3. "On the one hand, here was this man I loved — who showed me that he was reliable, lovable, and earnest. But then there was the illogical, consuming belief that you shouldn’t let men get close to you because they couldn’t be trusted in general, and especially when it came to money. Since I wanted love and logic to prevail, I started to ask him more targeted questions to help drown out my doubt.”

    Kara Stevens, in I refused to marry my husband — until he was debt-free


  4. FOMO can “can wreak havoc on our finances when we attempt to keep up with a million imaginary lifestyles while ignoring our own real bottom line.”

    Is social media bad for your finances?


  5. It’s not quite clear who actually takes seriously the idea of minting a pair of $1 trillion platinum coins to sidestep the upcoming debt-ceiling battle, who just wants the option on the table as a warning to House Republicans, and who’s just having fun with the idea. But it’s pretty clear that the “oddball suggestion” is gaining traction. But somebody would have to grace the design with their trillion-dollar face. Here, 10 suggestions. 

    [Photos: Twitter, TPM]


  6. The nation’s total student debt load is growing by $2,853 per second.

    America’s student debt crisis

    (Source: theweek.com)


  7. This is a financial disaster for the next generation.”


  8. If the national debt were a game of Tetris…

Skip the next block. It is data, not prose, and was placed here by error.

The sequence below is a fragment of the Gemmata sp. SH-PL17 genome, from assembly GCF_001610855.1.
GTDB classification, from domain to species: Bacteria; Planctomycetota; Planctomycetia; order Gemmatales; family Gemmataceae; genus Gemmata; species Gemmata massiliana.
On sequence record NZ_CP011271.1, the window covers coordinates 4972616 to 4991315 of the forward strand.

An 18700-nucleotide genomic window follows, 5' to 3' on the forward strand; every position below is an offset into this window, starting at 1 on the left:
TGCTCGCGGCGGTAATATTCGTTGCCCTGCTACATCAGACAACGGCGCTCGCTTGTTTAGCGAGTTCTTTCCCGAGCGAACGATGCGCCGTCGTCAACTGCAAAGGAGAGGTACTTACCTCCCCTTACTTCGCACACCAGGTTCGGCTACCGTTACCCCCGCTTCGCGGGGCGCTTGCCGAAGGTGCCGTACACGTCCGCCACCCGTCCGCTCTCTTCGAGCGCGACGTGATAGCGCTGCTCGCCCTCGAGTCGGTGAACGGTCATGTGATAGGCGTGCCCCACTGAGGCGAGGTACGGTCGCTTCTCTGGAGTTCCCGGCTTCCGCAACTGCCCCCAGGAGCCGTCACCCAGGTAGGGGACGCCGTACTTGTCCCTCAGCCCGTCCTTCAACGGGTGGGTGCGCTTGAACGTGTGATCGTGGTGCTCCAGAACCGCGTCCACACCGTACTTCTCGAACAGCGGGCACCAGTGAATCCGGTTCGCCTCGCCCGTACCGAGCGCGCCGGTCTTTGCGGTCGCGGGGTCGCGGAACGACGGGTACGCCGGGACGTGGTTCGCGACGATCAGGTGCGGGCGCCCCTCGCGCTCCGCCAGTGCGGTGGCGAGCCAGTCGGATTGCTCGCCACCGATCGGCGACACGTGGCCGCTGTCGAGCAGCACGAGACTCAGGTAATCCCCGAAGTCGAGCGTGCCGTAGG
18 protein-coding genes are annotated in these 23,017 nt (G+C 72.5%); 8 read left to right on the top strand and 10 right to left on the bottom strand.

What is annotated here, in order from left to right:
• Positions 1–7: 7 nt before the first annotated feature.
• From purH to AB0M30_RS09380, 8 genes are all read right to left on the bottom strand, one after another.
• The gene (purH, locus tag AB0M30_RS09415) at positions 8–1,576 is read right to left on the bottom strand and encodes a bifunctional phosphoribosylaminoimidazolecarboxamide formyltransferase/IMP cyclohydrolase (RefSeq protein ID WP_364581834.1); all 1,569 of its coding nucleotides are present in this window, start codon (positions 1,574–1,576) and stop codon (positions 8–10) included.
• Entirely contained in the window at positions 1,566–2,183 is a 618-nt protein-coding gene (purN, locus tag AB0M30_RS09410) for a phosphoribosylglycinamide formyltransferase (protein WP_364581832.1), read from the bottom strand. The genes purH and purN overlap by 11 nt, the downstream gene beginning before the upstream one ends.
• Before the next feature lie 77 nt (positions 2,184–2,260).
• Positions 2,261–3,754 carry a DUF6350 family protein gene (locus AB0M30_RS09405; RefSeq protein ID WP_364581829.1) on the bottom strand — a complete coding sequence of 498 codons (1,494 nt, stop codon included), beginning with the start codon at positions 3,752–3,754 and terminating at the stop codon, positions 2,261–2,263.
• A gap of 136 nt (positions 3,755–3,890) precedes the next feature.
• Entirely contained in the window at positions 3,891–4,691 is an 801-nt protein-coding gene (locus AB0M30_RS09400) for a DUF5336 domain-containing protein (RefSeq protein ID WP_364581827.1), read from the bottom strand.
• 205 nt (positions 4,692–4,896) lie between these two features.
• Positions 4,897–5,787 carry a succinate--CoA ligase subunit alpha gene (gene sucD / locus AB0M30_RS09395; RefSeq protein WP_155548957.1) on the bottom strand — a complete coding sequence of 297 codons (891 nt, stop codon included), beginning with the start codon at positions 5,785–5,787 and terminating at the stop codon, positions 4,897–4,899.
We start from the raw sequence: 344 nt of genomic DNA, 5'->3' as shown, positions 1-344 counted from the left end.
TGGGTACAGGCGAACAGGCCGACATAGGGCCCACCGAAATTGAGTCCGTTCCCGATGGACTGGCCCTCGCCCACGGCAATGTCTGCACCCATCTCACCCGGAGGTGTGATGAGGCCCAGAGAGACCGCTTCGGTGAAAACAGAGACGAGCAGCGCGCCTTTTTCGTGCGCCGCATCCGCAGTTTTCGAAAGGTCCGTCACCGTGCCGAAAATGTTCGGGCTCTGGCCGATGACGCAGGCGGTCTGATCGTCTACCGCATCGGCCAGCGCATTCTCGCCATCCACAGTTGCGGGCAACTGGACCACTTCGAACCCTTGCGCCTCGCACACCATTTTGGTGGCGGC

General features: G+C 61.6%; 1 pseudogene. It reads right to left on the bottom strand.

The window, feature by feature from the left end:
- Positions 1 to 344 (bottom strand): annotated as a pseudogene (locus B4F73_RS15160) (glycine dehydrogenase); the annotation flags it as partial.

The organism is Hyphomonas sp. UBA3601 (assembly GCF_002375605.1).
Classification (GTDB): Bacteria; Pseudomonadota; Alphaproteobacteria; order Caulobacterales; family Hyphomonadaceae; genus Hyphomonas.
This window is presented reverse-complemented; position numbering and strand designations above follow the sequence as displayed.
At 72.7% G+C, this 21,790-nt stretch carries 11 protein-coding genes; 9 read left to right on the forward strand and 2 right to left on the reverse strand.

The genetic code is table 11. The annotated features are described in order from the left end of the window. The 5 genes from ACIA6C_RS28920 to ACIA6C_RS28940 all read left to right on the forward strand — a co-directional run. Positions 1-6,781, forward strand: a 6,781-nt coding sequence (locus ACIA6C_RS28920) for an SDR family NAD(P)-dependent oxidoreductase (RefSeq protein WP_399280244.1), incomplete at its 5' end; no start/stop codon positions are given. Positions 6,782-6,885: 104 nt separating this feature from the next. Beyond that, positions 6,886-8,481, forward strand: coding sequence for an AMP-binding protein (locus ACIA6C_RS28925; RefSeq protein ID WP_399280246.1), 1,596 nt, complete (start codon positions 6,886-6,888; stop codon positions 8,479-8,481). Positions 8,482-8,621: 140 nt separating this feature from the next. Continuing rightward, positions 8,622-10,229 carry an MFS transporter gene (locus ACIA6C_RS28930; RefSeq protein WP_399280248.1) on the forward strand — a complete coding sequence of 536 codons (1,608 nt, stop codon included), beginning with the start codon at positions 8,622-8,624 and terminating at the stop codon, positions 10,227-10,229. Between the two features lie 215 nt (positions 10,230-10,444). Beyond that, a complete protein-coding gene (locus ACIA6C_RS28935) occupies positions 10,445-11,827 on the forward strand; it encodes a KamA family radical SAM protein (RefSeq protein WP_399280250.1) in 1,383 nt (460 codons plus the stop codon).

Animators turn the so-called “debt puzzle” into a video game. Here, a lighthearted (and/or depressing) way to visualize the country’s financial obligations.


  9. According to a new report, tax payers spent $11.5 billion in 2010 to enhance zoos with poetry, honor the Grateful Dead, and subsidize the Department of Energy’s “inefficient” energy use. Here, some numbers (read the full list of ridiculous expenditures):

    $175 million
    Amount spent by the Department of Veterans Affairs to maintain unused buildings, including an octagonal, pink monkey house

    Cost of helping the University of California at Santa Cruz digitize its Grateful Dead memorabilia

    $2.5 million
    Amount spent by the U.S. Census Bureau on a critically derided, 30-second 2010 Super Bowl ad called “Snapshot of America”

    And just a reminder:

    $1.3 trillion
    The size of the federal budget deficit in 2010

    $13.7 trillion
    The size of the national debt